Matthew Robertson

Matthew Robertson is shown after winning the Bassmaster Eastern Open Tournament.

When noon found him without a keeper, Matthew Robertson of Kuttawa made a bold decision that propelled him to victory at the Basspro.com Bassmaster Eastern Open on Cherokee Lake in Jefferson County, Tennessee, with a three-day total of 40 pounds, 12 ounces.

Holding his ground and waiting for his opportunities, Robertson took the Day 2 lead of the Basspro.com Bassmaster Eastern Open at Cherokee Lake in Jefferson Count, Tenn., with a two-day total of 28 pounds, 8 ounces.

After sharing a second-place Day 1 tie with Denny Fiedler of Wabasha, Minn., and trailing the first-round lead by 4 ounces, Robertson headed into Championship Saturday 3 ounces ahead of Fiedler. Turning in the event’s most consistent performance, Robertson added 14 pounds to the 14-8 he caught on Day 1.

Entering Championship Saturday with a mere 3-ounce lead over Fiedler, Robertson added a five-bass limit of 12-4 to his first two days’ limits of 14-8 and 14-0. He won by a margin of 1-10 and earned a top prize of $35,000.

Robertson also won the $500 Garmin Tournament Rewards prize and an automatic berth into the 2021 Academy Sports + Outdoors Bassmaster Classic, which is scheduled for March on Lake Ray Roberts in Texas.

Robertson said, “I don’t want the title to this column to come across as a plagiarism of Dr. Martin Luther King’s civil rights speech, I have a dream. But I did have a dream. It was not a wish, or a fantasy, or a hope. It was a real dream during the night while I was sleeping. It happened about three weeks ago. It changed my life, from the inside. I’m a different man when I’m on the water competing.

“And so, I have to say that I had a dream is appropriate in all respects. The dream that came to me was that I won the 2020 Basspro.com Bassmaster Central Open at Neely Henry Lake. I saw it clear as could be in my dream, but it didn’t happen in the tournament. I finished second, a pound behind Cody Bird. That didn’t matter much to me, though. I wanted to win, and thought I had a chance. But that finish made me believe my dream was a sign of some sort. I don’t mean a sign like in the Bible. I mean a sign like a positive omen. It gave me a sense of peace and made me believe that my decisions on the water were going to be good ones.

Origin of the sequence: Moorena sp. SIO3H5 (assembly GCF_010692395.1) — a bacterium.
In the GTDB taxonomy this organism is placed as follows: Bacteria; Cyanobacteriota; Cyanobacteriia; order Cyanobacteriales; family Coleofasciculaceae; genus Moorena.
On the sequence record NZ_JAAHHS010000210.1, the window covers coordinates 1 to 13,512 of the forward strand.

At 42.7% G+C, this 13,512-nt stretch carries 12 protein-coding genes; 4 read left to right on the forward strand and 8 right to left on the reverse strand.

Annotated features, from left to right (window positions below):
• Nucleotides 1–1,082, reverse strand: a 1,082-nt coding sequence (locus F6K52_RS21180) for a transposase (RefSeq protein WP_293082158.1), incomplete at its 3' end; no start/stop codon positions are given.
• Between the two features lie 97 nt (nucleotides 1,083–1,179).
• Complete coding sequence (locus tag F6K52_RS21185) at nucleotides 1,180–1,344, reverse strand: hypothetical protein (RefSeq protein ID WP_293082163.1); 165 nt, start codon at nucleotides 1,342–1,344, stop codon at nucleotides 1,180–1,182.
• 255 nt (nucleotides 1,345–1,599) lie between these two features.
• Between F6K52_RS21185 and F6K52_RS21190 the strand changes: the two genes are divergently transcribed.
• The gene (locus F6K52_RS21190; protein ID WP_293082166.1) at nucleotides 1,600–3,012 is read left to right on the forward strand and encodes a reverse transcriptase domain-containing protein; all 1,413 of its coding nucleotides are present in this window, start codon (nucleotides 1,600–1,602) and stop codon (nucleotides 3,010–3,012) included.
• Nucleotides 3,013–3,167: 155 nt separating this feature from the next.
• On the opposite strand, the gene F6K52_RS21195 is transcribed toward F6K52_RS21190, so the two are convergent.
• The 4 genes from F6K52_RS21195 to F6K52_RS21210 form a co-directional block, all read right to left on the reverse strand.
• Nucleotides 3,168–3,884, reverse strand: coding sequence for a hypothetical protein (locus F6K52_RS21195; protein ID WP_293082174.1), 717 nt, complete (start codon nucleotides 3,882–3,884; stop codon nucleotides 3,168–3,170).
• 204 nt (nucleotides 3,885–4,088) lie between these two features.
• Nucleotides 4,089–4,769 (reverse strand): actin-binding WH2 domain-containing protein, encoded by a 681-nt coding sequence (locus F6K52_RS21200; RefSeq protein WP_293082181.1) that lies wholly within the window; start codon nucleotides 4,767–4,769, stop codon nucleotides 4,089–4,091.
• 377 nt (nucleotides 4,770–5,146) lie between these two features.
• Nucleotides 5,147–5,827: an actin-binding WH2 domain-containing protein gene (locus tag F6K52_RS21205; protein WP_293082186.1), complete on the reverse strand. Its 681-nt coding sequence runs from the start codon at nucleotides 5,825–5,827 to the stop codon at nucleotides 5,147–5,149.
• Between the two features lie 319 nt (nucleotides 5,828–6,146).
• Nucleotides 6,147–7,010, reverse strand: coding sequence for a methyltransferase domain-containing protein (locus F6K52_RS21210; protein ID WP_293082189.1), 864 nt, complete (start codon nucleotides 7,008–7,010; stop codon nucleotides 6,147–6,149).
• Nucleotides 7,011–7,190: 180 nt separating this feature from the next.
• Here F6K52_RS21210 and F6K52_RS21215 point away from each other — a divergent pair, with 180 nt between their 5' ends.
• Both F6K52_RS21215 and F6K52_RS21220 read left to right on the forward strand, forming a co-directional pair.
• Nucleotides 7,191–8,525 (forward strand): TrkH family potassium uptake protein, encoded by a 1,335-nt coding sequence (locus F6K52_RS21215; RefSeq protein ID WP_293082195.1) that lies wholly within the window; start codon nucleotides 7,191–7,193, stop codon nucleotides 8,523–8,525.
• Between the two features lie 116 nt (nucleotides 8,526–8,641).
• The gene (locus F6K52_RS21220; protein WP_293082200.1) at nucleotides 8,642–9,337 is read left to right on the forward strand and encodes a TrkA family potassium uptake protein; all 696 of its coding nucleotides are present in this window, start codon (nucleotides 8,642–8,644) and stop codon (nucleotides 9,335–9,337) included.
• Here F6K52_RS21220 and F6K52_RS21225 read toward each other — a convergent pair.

“Being honest about things, we all have second thoughts no matter if we’re casual recreational anglers or professionals. Every time we come off the water we can look back and say that we wished we had done something different. That’s human nature. We all know about the old adage that says, ‘Hindsight is better than foresight by a {darn} sight.’ In the grand scheme of things, though, it should be different. When we make a change or make a decision about where to fish or with what we should feel good about doing it. It’s a matter of comfort. I’m in that zone right now. I’m at peace with what I’m doing, and why I’m doing it. And that all comes from my dream.

“That’s exactly what happened when I made the change on the last day to win the 2020 Basspro.com Bassmaster Eastern Open on Cherokee Lake.

“It was about noon, and I didn’t have a fish. I decided to make a change, a very different change. The details of it don’t matter. What matters is that I was at peace with it. There was no panic and no ‘what ifs.’

“It was just the idea that I would change, and that the change was going to work out. That dream brought me something else. My goal of fishing the Bassmaster Elite Series is within reach. It’s no guarantee by any means. I have to produce in the remaining tournaments. It’s possible, though, and I’m at peace with that.

“I’ll also be able to fish the 2021 Bassmaster Classic on Lake Ray Roberts.

“I know I’ll have to finish fishing the Eastern Opens to guarantee that spot. God willing I will do that.

“I can’t say that there’s a lesson in any of this for any other angler. The dream that came to me was personal. It was mine. I’m not a real outwardly religious person, but that dream came to me for a reason. I know that. The whole thing’s weird. I know. But it’s real. I know that, too.”

David A. Brown contributed this article to bassmaster.com.